“Hicksey came out of what was left of the village with his prisoners and captives, all neatly tied up. Boh Na-ghee was first, and one of the villagers, as soon as he found the old ruffian helpless, began kicking him quietly. The Boh stood it as long as he could, and then groaned, and we saw what was going on. Hicksey tied the villager up and gave him a half a dozen, good, with a bamboo, to remind him to leave a prisoner alone. You should have seen the old Boh grin. Oh! but Hicksey was in a furious rage with everybody. He’d got a wipe over the elbow that had tickled up his funny-bone, and he was rabid with me for not having helped him with the Boh and the mosquito-net. I had to explain that I couldn’t do anything. If you’d seen ’em both tangled up together on the floor in one kicking cocoon, you’d have laughed for a week. Hicksey swore that the only decent man of his acquaintance was the Boh, and all the way to camp Hicksey was talking to the Boh, and the Boh was complaining about the soreness of his bones. When we got back, and had had a bath, the Boh wanted to know when he was going to be hanged. Hicksey said he couldn’t oblige him on the spot, but had to send him to Rangoon. The Boh went down on his knees, and reeled off a catalogue of his crimes – he ought to have been hanged seventeen times over, by his own confession – and implored Hicksey to settle the business out of hand. ‘If I’m sent to Rangoon,’ said he, ‘they’ll keep me in jail all my life, and that is a death every time the sun gets up or the wind blows.’ But we had to send him to Rangoon, and, of course, he was let off down there, and given penal servitude for life. When I came to Rangoon I went over the jail – I had helped to fill it, y’ know – and the old Boh was there, and he spotted me at once. He begged for some opium first, and I tried to get him some, but that was against the rules. Then he asked me to have his Sentence changed to death, because he was afraid of being sent to the Andamans. I couldn’t do that either, but I tried to cheer him, and told him how things were going up-country, and the last thing he said was – ‘Give my compliments to the fat white man who jumped on me. If I’d been awake I’d have killed him.’ I wrote that to Hicksey next mail, and – and that’s all. I’m ‘fraid I’ve been gassing awf’ly, sir.”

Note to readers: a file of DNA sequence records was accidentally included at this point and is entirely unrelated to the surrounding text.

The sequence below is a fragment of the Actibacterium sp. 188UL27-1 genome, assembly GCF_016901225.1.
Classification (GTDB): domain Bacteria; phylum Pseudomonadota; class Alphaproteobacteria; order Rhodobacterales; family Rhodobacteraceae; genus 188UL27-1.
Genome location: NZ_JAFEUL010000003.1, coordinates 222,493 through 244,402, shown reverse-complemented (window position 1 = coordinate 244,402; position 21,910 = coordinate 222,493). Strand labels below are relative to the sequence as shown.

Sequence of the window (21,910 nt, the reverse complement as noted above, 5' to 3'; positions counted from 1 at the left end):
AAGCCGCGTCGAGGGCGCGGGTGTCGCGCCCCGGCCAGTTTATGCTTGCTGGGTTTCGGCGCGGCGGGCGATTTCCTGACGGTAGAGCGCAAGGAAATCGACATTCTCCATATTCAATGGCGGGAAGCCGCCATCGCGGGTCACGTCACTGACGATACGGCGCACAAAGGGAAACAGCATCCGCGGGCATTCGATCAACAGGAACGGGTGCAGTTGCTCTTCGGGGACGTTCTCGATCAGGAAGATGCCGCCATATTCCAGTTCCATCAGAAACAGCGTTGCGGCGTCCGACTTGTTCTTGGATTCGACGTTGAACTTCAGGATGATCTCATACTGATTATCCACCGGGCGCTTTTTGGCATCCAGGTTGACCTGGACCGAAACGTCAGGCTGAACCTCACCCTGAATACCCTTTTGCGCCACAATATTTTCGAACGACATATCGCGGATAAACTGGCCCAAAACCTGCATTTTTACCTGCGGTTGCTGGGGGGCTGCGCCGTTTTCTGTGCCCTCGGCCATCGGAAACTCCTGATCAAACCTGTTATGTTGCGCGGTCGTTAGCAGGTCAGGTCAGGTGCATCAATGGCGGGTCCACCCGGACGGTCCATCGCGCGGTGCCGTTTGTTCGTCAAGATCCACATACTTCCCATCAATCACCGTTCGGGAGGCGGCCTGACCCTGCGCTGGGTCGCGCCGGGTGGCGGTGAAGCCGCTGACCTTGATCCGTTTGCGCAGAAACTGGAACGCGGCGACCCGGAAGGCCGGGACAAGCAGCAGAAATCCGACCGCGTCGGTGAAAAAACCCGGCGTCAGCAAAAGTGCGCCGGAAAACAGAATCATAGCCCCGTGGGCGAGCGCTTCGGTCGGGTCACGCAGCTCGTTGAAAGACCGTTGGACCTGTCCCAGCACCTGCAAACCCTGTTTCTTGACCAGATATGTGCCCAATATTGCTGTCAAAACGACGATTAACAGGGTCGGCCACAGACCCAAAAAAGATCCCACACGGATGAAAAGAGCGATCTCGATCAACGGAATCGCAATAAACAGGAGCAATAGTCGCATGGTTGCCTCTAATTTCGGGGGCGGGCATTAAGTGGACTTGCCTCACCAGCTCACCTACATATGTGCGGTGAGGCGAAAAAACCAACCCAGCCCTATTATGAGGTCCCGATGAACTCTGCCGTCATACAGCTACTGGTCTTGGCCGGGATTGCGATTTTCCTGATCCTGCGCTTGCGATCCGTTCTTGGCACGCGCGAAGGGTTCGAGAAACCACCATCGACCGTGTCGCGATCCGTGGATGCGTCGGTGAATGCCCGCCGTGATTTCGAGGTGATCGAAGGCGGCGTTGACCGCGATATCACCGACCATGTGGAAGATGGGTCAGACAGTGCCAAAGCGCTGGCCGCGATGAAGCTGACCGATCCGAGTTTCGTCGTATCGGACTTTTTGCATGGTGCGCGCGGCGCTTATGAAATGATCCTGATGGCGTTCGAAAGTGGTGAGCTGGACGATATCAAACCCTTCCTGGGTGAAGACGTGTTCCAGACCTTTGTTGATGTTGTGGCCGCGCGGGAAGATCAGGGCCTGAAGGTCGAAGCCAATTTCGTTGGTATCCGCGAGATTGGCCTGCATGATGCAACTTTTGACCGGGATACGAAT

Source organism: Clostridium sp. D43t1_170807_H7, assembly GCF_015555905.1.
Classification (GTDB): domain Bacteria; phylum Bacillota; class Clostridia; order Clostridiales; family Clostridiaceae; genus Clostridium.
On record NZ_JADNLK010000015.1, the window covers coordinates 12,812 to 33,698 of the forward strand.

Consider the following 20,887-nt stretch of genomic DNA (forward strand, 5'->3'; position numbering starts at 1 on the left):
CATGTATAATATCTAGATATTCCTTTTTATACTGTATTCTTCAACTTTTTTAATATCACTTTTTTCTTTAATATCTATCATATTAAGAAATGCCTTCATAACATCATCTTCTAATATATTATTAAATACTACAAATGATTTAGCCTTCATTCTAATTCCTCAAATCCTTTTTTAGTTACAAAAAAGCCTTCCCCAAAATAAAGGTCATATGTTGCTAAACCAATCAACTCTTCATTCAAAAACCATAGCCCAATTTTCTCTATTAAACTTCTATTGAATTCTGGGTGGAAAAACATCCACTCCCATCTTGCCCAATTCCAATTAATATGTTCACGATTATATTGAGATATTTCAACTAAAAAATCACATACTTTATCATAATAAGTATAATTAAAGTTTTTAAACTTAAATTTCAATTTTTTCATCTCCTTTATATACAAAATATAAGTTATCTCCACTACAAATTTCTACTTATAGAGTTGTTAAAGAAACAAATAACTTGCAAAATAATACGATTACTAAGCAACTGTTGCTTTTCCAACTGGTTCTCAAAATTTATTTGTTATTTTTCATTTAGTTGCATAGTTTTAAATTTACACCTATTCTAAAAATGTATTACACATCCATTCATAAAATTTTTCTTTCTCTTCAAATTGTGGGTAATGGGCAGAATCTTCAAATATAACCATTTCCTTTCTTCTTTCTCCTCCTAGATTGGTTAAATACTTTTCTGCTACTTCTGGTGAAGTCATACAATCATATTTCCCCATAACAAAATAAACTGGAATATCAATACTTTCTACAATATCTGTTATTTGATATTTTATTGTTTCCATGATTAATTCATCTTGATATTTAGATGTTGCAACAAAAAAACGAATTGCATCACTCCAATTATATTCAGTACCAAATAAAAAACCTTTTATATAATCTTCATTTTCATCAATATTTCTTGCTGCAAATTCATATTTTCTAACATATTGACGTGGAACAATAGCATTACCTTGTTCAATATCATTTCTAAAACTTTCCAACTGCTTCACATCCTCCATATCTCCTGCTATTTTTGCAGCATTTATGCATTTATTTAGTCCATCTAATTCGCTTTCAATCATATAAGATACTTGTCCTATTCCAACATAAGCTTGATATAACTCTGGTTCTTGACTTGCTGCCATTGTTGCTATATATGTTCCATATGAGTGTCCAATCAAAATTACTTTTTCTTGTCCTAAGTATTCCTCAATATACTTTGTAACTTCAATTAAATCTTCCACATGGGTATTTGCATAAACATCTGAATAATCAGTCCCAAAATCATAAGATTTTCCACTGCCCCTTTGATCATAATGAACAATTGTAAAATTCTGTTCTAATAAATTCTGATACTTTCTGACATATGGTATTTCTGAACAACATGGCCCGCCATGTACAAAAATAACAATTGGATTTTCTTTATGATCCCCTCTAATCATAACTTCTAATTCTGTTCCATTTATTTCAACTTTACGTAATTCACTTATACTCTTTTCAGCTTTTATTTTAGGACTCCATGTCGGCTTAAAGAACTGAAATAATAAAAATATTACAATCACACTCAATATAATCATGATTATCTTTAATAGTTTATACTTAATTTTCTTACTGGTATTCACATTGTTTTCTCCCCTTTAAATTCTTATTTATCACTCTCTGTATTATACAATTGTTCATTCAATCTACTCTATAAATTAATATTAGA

Cleever said nothing for a long time. The Infant looked uncomfortable. He feared that, misled by enthusiasm, he had filled up the novelist’s time with unprofitable recital of trivial anecdotes.
Then said Cleever, “I can’t understand. Why should you have seen and done all these things before you have cut your wisdom-teeth?”
“Don’t know,” said The Infant apologetically. “I haven’t seen much – only Burmese jungle.”
“And dead men, and war, and power, and responsibility,” said Cleever, under his breath. “You won’t have any sensations left at thirty, if you go on as you have done. But I want to hear more tales – more tales!” He seemed to forget that even subalterns might have engagements of their own.
“We’re thinking of dining out somewhere – the lot of us – and going on to the Empire afterwards,” said Nevin, with hesitation. He did not like to ask Cleever to come too. The invitation might be regarded as perilously near to “cheek.” And Cleever, anxious not to wag a gray beard unbidden among boys at large, said nothing on his side.
Boileau solved the little difficulty by blurting out: “Won’t you come too, sir?”
Cleever almost shouted “Yes,” and while he was being helped into his coat continued to murmur “Good Heavens!” at intervals in a way that the boys could not understand.
“I don’t think I’ve been to the Empire in my life,” said he; “but – what is my life after all? Let us go.”
They went out with Eustace Cleever, and I sulked at home because they had come to see me, but had gone over to the better man; which was humiliating. They packed him into a cab with utmost reverence, for was he not the author of “As it was in the Beginning,” and a person in whose company it was an honour to go abroad? From all I gathered later, he had taken less interest in the performance before him than in their conversations, and they protested with emphasis that he was “as good a man as they make; knew what a man was driving at almost before he said it; and yet he’s so damned simple about things any man knows.” That was one of many comments.
At midnight they returned, announcing that they were “highly respectable gondoliers,” and that oysters and stout were what they chiefly needed. The eminent novelist was still with them, and I think he was calling them by their shorter names. I am certain that he said he had been moving in worlds not realised, and that they had shown him the Empire in a new light.
Still sore at recent neglect, I answered shortly, “Thank Heaven we have within the land ten thousand as good as they,” and when he departed, asked him what he thought of things generally.
He replied with another quotation, to the effect that though singing was a remarkably fine performance, I was to be quite sure that few lips would be moved to song if they could find a sufficiency of kissing.
Whereby I understood that Eustace Cleever, decorator and colourman in words, was blaspheming his own Art, and would be sorry for this in the morning.